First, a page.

Venice Preserv'd: Or, a Plot Discover'd. A Tragedy. Written by Mr. Thomas Otway

C. Bathurst and T. Lownds, 1766 - 84 Seiten

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Seite 16 - Ohy woman! lovely woman! nature made thee .To temper man : we had been brutes without you. Angels are painted fair, to look like you : There's in you all that we believe of Heaven, Amazing brightness, purity, and truth, Eternal joy, and everlasting love.
Seite 15 - I'll tell thee; On the Rialto, every night at twelve, I take my evening's walk of meditation ; There we two will meet, and talk of precious Mischief Jaf.
Seite 36 - On what cold stone hast thou been stretched along, Gathering the grumbling winds about thy head, To mix with theirs the accents of thy woes...
Seite 40 - No more. I charge thee keep this secret close; Clear up thy sorrows, look as if thy wrongs Were all forgot, and treat him like a friend, As no complaint were made. No more; retire, Retire, my life, and doubt not of my honour; I'll heal its failings and deserve thy love. BELV. Oh, should I part with thee, I fear thou wilt In anger leave me, and return no more.
Seite 67 - Think you saw what pass'd at our last parting; Think you beheld him like a raging lion, Pacing the earth and tearing up his steps, Fate in his eyes, and roaring with the pain Of burning fury; think you saw his one hand...
Seite 63 - Tis thy own citadel — Ha — yet stand off! Heaven must have justice, and my broken vows Will sink me else beneath its reaching mercy.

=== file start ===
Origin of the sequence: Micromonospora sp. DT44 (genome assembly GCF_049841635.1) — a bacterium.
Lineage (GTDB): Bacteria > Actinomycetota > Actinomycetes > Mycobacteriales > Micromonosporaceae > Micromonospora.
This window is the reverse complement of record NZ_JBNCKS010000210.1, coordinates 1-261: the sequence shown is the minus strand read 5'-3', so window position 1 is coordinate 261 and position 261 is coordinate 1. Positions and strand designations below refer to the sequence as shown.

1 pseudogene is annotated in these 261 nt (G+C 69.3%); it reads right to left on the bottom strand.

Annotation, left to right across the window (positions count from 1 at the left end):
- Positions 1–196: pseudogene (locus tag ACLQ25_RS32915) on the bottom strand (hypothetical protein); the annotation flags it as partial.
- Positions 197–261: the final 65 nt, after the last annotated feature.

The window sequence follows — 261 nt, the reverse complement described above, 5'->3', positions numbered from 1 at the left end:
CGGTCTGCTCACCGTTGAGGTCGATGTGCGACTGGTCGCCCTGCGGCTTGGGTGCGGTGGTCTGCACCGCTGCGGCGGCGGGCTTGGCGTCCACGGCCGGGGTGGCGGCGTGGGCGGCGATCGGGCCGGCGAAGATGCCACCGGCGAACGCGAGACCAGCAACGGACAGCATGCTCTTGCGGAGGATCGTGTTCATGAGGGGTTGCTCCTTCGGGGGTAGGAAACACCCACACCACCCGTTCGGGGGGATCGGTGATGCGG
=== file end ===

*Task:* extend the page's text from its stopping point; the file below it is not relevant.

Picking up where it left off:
Seite 27 - I must confess, you there have touch'd my weakness, I have a friend ; hear it ! such a friend, My heart was ne'er shut to him. Nay, I'll tell you : He knows the very business of this hour; But he rejoices in the cause, and loves it : We've chang'da vow to live and die together, And he's at hand to ratify it here.
Seite 20 - A friend to dogs, for they are honest creatures And ne'er betray their masters; never fawn On any that they love not: well met, friend: Jaffeir!
Seite 74 - I charge thee, guard him from the wrongs my fate May do his future fortune, or his name. Now nearer yet [Approaching each other.
Seite 57 - Thou hast disgrac'd me, Pierre, by a vile blow: Had not a dagger done thee nobler justice? But use me as thou wilt, thou canst not wrong me, For I am fallen beneath the basest injuries; Yet look upon me with an eye of mercy, With pity and with charity behold me; Shut not thy heart against a friend's repentance, But as there dwells a god-like nature in thee Listen with mildness to my supplications. Pierr. What whining monk art thou ? what holy cheat, That wouldst encroach upon my credulous ears And...

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